So well put….
Doughnut Economics by Kate Raworth
An exciting alternative to growth economics which looks like a very congenial context for Citizen’s Income.
The diagram consists of two rings. The inner ring of the doughnut represents a sufficiency of the resources we need to lead a good life: food, clean water, housing, sanitation, energy, education, healthcare, democracy. Anyone living within that ring, in the hole in the middle of the doughnut, is in a state of deprivation. The outer ring of the doughnut consists of the Earth’s environmental limits, beyond which we inflict dangerous levels of climate change, ozone depletion, water pollution, loss of species and other assaults on the living world.
The area between the two rings – the doughnut itself – is the “ecologically safe and socially just space” in which humanity should strive to live. The purpose of economics should be to help us enter that space and stay there.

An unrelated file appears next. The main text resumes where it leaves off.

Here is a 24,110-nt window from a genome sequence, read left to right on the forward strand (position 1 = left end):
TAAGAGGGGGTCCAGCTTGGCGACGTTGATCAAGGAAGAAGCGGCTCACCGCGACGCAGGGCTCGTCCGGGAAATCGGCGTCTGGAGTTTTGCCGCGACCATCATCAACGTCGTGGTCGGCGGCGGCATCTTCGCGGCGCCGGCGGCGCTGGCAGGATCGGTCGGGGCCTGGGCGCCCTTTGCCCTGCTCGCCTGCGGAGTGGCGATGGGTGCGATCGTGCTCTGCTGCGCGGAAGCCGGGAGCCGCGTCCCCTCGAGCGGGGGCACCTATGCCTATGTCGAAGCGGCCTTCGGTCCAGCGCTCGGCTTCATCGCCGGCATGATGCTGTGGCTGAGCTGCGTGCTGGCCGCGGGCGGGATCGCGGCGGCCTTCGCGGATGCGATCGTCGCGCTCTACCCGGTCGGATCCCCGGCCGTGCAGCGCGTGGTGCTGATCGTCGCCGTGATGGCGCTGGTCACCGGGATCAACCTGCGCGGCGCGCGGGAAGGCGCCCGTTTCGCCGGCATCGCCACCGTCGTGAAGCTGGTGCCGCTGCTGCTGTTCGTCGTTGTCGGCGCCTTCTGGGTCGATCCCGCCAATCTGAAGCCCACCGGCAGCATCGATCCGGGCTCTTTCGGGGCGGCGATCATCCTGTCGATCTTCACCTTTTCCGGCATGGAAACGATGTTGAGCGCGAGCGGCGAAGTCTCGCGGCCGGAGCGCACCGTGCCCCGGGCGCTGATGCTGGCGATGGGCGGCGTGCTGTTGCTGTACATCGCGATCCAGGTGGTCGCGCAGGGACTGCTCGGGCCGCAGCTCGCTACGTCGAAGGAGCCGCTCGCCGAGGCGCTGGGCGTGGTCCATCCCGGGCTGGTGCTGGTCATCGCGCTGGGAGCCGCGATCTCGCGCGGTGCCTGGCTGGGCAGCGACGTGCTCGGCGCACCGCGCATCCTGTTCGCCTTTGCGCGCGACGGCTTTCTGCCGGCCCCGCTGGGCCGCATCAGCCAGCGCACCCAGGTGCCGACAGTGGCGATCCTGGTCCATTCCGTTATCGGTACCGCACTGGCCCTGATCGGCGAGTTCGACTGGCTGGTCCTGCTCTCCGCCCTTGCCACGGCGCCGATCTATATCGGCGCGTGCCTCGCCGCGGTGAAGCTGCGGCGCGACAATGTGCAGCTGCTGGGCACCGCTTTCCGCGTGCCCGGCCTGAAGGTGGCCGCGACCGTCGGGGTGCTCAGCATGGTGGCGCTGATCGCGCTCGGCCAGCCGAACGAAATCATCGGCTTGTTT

Thanks, Jane Francis – this is brilliant!
Robin McAlpine from Common Weal @ Yes Dunfermline
Went with Jane from Inverkeithing Arts Initiative to hear Robin McAlpine from Common Weal on indyref 2. He is passionate and pragmatic about winning this time round, saying we need a campaign that:
Universal Basic Income and Recognition Theory – A Tangible Step towards an Ideal
by Roisin Mulligan
In the context (of basic income), the basic idea underlying theories of recognition is that persons need to have their individual identities ‘recognised’ in the same way they value themselves in order to flourish as human beings. What this entails varies from one account to another, but it broadly requires that each individual must be affirmed for his or her innate characteristics and contributions.
I’ve just skimmed so far, but looking forward to reading properly as there is a very useful focus on work and an analysis of it.
Finland so Far – A Couple of Cautionary Articles
As the Finnish experiment gets underway the American leftwing magazine and website Jacobin analyses how the experiment has been diluted and narrowed. It is only being given to unemployed people because “the primary goal of the basic income experiment is related to promoting employment.” The UBI Bait and Switch article concludes that schemes conceived with the best will in the world can be implemented conservatively, “forcing unemployed workers into bad jobs while undermining organized labor, earnings equality, and the welfare state.”